The North Monastery CBS is an all-boys mainstream secondary school incorporating an autism unit, in the north side of Cork city. Founded in 1811 when Brother Jerome O’Connor and Brother John Baptist Leonard were given charge of a school in Chapel Lane by the Bishop of Cork, Rev. Dr. Moylan. Seventeen students attended on the first day. In 1814 a fourteen acre sloping site was acquired from a wealthy Catholic businessman, Sir George Gould Bart, and a new school was built. The North Monastery had found its permanent home. An outbreak of typhus fever in the city in 1816 saw the school being used as a temporary hospital.
Br. Gerald Griffin, the celebrated poet and novelist became a member of the North Monastery in 1839. He was a sick man before he arrived and died on 12th June 1840 in his 37th year. His remains are interred in the cemetery in the grounds of the North Mon. It was shortly after the death of Gerald Griffin that Daniel O’Connell visited the ‘Mon’ with the Founder of the Order, Br. Edmund Rice.
From this early stage the ethos of the ‘Mon’ was established and was based on the core values of Edmund Rice, the founder of the Christian Brother’s Schools. Our ethos is one that values and prizes each student as an individual created and blessed by God. Ultimately, the ‘Mon’ is dedicated to the pursuit of excellence in all areas of teaching and learning by means of developing the child’s self esteem and allowing their gifts to flourish, in an environment that promotes personal growth and self accomplishment.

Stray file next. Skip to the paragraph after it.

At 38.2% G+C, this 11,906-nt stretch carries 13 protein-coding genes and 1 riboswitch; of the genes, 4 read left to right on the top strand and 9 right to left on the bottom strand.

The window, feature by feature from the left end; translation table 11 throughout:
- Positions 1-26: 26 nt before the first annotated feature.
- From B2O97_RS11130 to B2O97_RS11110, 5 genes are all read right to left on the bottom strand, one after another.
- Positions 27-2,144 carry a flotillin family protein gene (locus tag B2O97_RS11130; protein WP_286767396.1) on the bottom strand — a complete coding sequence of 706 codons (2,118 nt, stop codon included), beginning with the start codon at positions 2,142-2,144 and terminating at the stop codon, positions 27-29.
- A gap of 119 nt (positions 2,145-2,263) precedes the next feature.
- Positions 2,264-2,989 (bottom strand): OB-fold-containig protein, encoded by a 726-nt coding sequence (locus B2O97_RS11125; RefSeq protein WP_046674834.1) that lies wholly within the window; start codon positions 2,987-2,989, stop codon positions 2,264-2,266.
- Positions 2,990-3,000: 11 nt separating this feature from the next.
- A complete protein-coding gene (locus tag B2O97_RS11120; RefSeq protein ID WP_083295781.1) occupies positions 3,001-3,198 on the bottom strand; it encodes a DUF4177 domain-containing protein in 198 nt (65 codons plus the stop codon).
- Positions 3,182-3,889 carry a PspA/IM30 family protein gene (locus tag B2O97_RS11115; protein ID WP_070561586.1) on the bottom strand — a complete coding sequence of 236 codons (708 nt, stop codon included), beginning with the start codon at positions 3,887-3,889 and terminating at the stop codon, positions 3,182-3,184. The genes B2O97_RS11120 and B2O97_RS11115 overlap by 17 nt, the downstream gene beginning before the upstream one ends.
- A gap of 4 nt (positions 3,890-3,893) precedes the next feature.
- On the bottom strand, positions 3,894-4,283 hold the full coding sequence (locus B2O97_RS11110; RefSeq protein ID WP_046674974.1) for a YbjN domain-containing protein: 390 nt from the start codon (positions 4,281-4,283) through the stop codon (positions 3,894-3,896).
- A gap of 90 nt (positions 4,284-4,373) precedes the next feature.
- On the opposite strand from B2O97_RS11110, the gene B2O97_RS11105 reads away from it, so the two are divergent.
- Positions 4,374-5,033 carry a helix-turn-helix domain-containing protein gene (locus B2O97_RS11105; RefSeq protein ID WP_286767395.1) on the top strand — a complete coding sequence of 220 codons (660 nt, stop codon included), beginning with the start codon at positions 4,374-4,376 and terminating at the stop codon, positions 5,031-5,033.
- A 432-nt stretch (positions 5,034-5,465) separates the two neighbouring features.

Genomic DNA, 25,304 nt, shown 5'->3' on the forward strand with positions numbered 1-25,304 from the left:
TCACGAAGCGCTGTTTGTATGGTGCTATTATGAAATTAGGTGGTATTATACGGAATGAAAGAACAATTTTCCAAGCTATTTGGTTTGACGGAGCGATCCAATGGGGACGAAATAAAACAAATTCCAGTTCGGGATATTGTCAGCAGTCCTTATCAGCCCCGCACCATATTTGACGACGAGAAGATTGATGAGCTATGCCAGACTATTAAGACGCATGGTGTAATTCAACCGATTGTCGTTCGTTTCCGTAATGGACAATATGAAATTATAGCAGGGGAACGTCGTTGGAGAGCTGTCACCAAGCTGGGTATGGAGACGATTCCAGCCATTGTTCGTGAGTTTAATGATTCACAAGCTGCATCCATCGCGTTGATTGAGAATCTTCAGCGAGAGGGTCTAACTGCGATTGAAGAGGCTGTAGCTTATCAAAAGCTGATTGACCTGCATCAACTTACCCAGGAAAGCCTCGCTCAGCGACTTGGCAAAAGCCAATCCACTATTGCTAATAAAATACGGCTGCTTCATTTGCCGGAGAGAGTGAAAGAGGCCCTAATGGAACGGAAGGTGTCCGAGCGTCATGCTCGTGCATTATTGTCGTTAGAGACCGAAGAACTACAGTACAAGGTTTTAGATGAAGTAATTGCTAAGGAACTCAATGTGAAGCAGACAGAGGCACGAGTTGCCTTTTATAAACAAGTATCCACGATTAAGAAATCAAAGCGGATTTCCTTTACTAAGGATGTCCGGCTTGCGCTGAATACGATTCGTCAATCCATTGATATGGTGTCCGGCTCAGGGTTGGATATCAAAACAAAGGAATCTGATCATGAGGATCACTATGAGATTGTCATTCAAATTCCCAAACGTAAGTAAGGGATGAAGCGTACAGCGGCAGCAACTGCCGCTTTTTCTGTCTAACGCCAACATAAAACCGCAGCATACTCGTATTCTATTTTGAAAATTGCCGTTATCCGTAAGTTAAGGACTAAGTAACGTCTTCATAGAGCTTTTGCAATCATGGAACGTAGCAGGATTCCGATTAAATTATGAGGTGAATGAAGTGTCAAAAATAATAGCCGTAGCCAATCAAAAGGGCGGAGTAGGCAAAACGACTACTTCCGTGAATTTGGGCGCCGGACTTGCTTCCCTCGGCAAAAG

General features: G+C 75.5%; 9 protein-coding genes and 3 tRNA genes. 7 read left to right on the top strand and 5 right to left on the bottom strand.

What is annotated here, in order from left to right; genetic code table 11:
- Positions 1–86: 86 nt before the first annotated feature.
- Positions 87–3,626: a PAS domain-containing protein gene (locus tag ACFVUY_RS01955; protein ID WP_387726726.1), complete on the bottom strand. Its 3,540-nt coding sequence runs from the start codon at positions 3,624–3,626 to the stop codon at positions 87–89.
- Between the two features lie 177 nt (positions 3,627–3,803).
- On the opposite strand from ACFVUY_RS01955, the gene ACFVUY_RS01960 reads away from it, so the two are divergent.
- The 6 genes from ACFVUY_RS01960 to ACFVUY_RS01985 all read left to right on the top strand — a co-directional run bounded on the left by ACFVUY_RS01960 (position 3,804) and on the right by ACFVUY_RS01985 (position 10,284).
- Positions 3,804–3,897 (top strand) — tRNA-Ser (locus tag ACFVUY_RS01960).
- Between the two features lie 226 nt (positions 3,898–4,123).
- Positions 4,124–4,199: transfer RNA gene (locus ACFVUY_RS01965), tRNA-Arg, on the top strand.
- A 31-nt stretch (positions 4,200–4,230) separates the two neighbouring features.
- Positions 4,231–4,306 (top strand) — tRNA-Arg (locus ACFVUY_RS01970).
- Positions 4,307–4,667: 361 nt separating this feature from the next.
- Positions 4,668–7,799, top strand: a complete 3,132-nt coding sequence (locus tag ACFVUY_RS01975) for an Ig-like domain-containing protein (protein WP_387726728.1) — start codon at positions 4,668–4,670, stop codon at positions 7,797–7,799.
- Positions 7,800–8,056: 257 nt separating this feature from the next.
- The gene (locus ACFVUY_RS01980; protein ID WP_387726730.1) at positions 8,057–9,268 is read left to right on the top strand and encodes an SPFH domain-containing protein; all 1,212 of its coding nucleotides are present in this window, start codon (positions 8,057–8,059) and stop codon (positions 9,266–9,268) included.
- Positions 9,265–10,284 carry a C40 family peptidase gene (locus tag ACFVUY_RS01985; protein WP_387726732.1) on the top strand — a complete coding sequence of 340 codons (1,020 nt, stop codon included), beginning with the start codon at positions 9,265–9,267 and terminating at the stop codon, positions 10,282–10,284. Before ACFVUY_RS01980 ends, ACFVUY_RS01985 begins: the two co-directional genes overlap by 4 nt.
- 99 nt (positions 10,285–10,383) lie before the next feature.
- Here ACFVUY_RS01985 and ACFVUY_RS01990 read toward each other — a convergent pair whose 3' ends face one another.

Throughout the history of the ‘Mon’ past students have excelled in areas of politics, science, engineering, business, sport and the arts.
Just to name a few:
- In politics, the Mon has had several former students taking the role of Lord Mayors with two of them, Tomas MacCurtain (1884-1920) and Terence MacSwiney (1879-1920). The North Mon is also one of only ten schools that can boast a Taoiseach among its alumni, Jack Lynch (1917-1999).
- Also prominent, in academic life is Professor Finbar Bradley, Dean of Engineering NUI Maynooth and former professor at both DCU and UCD. Professor Tadhg Begley (past winner of the BT Young Scientist) who is professor of Chemistry at both Cornell University and Texas A & M University; Professor Patrick Fottrell, former Professor of Biochemistry at NUI Galway who between 1996 and 2000 was president of that college, and Dr. Neil Buttimer, lecturer in Irish at University College Cork are all ‘Mon’ past students.
- In business, Paddy Hayes, who has served as Chairman of Aer Lingus, Waterford Wedgwood, and Ford Ireland. In 2007 John Mullins was appointed CEO of Bord Gais. Dick Lehane, another former student was the senior vice-president of EMC. Joe Crockett, city and county manager in Kilkenny and Seamus Parker, former head of Revenue in Dublin City.
In all the North Monastery is very proud of the success students have attained and is fully committed to their students in realising their full potential in an environment that values each and every student both academically and their own personal development.